this section replaces the text in Section 21.1 of [RFC3315] when this
   specification is followed.

   For DHCPv4 [RFC2131], this specification REQUIRES relay and server
   implementations to support IPsec encryption of relay-to-server
   communication as documented below.

   This specification RECOMMENDS that operators enable IPsec for this
   communication.

   By using IPsec with encryption for this communication, potentially
   sensitive client message and relay included information, such as the
   DHCPv4 Relay Agent Information option (82) [RFC3046], vendor-specific
   information (for example, the options defined in [CableLabs-DHCP]),
   and Access-Network-Identifier option(s) [RFC7839], are protected from
   pervasive monitoring and other attacks.

   Relay agents and servers MUST be able to exchange messages using the
   IPsec mechanisms described in [RFC4301] with the conditions below.
   If a client message is relayed through multiple relay agents (relay
   chain), each of the relay agents MUST have established independent,
   pairwise trust relationships.  That is, if messages from client C
   will be relayed by relay agent A to relay agent B and then to the
   server, relay agents A and B MUST be configured to use IPsec for the
   messages they exchange, and relay agent B and the server MUST be
   configured to use IPsec for the messages they exchange.

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   Relay agents and servers use IPsec with the following conditions:

   Selectors        Relay agents are manually configured with the
                    addresses of the relay agent or server to which DHCP
                    messages are to be forwarded.  Each relay agent and
                    server that will be using IPsec for securing DHCP
                    messages MUST also be configured with a list of the
                    relay agents to which messages will be returned.
                    The selectors for the relay agents and servers will
                    be the pairs of addresses defining relay agents and
                    servers and the direction of DHCP message exchange
                    on DHCPv4 UDP port 67 or DHCPv6 UDP port 547.

   Mode             Relay agents and servers MUST use IPsec in transport
                    mode and use Encapsulating Security Payload (ESP).

   Encryption and authentication algorithms
                    This document REQUIRES combined mode algorithms for
                    ESP authenticated encryption, ESP encryption
                    algorithms, and ESP authentication algorithms as per
                    Sections 2.1, 2.2, and 2.3 of [RFC7321],
                    respectively.  Encryption is required as relay
                    agents may forward unencrypted client messages as
                    well as include additional sensitive information,
                    such as vendor-specific information (for example,
                    the options defined in [CableLabs-DHCP]) and the
                    Access-Network-Identifier Option defined in
                    [RFC7839].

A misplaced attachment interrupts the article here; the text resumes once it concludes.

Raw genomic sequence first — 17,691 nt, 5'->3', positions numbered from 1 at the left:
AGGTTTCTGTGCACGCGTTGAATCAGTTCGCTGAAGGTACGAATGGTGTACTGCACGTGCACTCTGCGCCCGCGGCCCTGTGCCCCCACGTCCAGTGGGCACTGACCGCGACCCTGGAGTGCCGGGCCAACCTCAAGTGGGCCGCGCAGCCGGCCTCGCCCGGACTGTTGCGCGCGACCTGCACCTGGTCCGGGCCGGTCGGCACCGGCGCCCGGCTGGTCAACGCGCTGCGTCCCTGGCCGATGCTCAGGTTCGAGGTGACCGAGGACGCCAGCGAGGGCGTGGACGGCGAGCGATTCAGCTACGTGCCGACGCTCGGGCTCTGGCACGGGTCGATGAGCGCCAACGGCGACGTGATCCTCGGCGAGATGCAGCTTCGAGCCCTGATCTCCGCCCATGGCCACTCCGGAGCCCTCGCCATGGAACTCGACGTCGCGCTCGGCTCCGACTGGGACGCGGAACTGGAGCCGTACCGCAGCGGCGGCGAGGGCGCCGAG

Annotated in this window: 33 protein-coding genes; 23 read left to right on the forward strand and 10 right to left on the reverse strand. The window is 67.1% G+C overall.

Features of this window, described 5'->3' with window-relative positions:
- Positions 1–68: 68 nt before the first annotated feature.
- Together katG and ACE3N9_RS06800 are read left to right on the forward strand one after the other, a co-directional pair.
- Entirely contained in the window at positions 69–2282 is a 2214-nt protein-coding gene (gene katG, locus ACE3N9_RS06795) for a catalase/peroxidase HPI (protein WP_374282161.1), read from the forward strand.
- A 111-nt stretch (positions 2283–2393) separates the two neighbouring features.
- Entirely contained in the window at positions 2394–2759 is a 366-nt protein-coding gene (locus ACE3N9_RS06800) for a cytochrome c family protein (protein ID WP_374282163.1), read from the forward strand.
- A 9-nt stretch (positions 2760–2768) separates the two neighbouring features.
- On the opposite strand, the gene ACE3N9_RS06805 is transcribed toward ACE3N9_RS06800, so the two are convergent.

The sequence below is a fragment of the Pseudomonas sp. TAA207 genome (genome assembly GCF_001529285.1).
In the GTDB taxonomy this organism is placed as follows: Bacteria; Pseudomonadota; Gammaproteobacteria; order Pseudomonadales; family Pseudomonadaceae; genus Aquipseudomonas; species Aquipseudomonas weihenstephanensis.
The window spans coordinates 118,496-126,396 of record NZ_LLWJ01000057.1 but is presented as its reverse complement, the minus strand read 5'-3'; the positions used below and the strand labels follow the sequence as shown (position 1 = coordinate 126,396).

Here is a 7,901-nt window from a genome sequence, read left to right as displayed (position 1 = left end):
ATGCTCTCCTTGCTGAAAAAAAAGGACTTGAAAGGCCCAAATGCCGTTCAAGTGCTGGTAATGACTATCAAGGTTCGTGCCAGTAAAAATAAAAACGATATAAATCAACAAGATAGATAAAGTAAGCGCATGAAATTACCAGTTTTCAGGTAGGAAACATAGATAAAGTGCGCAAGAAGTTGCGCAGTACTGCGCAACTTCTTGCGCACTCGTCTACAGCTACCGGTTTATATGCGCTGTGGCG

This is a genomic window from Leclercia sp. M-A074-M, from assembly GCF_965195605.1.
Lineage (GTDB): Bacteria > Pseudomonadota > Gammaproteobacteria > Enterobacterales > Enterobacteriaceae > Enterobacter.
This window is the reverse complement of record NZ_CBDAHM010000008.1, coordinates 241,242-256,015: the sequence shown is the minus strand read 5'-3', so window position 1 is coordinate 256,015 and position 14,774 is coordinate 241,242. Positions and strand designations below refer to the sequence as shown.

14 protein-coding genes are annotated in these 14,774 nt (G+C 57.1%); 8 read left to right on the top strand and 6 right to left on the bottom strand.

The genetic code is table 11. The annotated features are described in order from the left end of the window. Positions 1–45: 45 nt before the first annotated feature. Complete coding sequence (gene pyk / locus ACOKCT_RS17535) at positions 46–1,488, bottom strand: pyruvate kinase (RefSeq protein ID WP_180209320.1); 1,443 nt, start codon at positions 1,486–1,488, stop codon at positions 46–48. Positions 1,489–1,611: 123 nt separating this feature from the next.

Key management   Because both relay agents and servers tend to be
                    managed by a single organizational entity, public
                    key schemes MAY be optional.  Manually configured
                    key management MAY suffice but does not provide
                    defense against replayed messages.  Accordingly,
                    Internet Key Exchange Protocol Version 2 (IKEv2)
                    [RFC7296] with pre-shared secrets SHOULD be
                    supported.  IKEv2 with public keys MAY be supported.
                    Additional information on manual vs. automated key
                    management and when one should be used over the
                    other can be found in [RFC4107].

   Security policy  DHCP messages between relay agents and servers MUST
                    only be accepted from DHCP peers as identified in
                    the local configuration.

   Authentication   Shared keys, indexed to the source IP address of the
                    received DHCP message, are adequate in this
                    application.

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   Note: As using IPsec with multicast has additional complexities (see
   [RFC5374]), relay agents SHOULD be configured to forward DHCP
   messages to unicast addresses.

4.  Security Considerations

   The security model specified in this document is hop by hop.  For
   DHCPv6, there could be multiple relay agents between a client and
   server, and each of these hops needs to be secured.  For DHCPv4,
   there is no support for multiple relays.

   As this document only mandates securing messages exchanged between
   relay agents and servers, the message exchanges between clients and
   the first-hop relay agent or server are not secured.  Clients may
   follow the recommendations in [RFC7844] to minimize what information
   they expose or make use of secure DHCPv6 [SEC-DHCPv6] to secure
   communication between the client and server.

   As mentioned in Section 14 of [RFC4552], the following are known
   limitations of the usage of manual keys:

   o  As the sequence numbers cannot be negotiated, replay protection
      cannot be provided.  This leaves DHCP insecure against all the
      attacks that can be performed by replaying DHCP packets.

   o  Manual keys are usually long lived (changing them often is a
      tedious task).  This gives an attacker enough time to discover the
      keys.

   It should be noted that if the requirements in this document are